Lavishly illustrated with 370 color plates, Toulouse-Lautrec and Montmartre is the first major work to present the artist's oeuvre in the context of Montmartre's lively art scene from roughly 1885 to 1901. Accompanying an exhibition of the same name at the National Gallery of Art and The Art Institute of Chicago, the book features the important paintings, drawings, prints, and posters Toulouse-Lautrec made on Montmartre subjects. It also includes masterpieces by contemporaries he inspired or who inspired him-Degas, Van Gogh, Picasso, and others-as well as rarely seen illustrations, lithographs, photographs, and ephemera of the era. It also discusses the artists, writers, actors, singers, and dancers who formed Toulouse-Lautrec's circle. The book's gracefully written essays by Richard Thomson, Phillip Dennis Cate, and Mary Weaver Chapin, with Florence E. Coman, address these themes in light of the rise of the color poster, the proliferation of new forms of entertainment, and the emergence of a celebrity-oriented popular culture.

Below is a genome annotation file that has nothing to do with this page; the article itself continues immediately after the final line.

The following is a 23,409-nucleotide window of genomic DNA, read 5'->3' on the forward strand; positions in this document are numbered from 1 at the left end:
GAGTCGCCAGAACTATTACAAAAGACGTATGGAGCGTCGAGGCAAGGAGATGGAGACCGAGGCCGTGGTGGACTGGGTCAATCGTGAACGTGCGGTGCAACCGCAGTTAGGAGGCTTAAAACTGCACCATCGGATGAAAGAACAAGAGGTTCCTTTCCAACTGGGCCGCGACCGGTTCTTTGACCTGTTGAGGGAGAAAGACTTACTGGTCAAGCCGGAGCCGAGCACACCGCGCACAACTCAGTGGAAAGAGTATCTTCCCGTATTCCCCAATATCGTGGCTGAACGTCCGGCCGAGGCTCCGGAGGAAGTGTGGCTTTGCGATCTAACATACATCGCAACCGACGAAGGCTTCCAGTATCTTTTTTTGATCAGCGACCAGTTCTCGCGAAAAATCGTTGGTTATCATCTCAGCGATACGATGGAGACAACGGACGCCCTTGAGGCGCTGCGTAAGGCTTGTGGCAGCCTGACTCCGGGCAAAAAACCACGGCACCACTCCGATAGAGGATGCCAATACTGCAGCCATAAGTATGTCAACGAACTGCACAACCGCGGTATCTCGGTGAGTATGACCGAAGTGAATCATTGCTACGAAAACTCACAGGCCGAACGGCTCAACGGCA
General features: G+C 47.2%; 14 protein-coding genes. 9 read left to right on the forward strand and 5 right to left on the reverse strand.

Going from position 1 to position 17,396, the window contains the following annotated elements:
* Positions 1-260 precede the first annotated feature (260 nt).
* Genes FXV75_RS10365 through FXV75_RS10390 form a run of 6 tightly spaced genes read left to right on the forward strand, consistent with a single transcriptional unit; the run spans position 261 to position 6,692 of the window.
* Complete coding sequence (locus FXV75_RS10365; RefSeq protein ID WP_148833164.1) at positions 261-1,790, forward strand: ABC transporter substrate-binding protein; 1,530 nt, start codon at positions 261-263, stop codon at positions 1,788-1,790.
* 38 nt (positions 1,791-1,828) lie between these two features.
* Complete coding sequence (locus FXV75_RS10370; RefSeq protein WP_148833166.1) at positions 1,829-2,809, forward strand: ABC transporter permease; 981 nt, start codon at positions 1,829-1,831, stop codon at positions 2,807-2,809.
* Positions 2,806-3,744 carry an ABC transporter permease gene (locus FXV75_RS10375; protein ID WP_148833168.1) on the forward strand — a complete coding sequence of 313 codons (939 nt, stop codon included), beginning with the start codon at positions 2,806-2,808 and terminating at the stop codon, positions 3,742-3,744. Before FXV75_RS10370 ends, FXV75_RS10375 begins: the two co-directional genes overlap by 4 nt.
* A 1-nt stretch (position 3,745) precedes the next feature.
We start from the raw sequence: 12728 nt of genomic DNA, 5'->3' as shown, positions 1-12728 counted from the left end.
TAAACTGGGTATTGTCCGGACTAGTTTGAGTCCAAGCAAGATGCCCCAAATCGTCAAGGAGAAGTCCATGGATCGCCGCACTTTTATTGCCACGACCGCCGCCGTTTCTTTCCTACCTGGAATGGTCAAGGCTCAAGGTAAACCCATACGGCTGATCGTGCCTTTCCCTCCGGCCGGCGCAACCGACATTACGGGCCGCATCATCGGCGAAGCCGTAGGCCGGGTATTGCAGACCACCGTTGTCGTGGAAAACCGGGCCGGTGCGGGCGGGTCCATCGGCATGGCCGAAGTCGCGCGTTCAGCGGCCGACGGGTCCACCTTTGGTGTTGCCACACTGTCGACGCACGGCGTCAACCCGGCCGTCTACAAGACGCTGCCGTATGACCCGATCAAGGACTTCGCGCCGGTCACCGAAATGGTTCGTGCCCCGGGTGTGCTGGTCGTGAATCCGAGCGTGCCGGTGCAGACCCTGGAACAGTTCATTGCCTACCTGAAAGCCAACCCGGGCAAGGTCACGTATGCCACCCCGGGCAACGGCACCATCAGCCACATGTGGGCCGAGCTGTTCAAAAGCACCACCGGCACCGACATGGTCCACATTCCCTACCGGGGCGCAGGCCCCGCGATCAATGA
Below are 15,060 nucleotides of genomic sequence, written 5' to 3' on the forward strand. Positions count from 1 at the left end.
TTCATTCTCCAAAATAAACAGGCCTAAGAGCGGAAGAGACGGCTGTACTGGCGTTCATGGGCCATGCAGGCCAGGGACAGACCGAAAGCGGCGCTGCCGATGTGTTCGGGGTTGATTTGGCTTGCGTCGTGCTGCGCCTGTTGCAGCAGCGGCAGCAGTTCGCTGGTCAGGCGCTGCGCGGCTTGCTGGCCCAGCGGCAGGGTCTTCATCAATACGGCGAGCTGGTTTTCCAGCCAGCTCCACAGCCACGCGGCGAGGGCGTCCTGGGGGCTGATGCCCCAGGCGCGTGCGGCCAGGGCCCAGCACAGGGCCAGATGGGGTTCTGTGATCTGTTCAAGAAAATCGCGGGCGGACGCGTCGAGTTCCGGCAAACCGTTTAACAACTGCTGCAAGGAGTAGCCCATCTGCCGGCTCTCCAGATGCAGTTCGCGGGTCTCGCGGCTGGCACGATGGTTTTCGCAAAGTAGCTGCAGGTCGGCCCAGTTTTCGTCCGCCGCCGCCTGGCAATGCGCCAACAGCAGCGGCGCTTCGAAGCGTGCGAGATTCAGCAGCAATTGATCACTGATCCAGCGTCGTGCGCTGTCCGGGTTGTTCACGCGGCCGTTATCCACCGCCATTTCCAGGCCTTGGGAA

2005, Princeton University Press, Softcover
Used: Very good condition, minor edgewear to boards otherwise unblemished.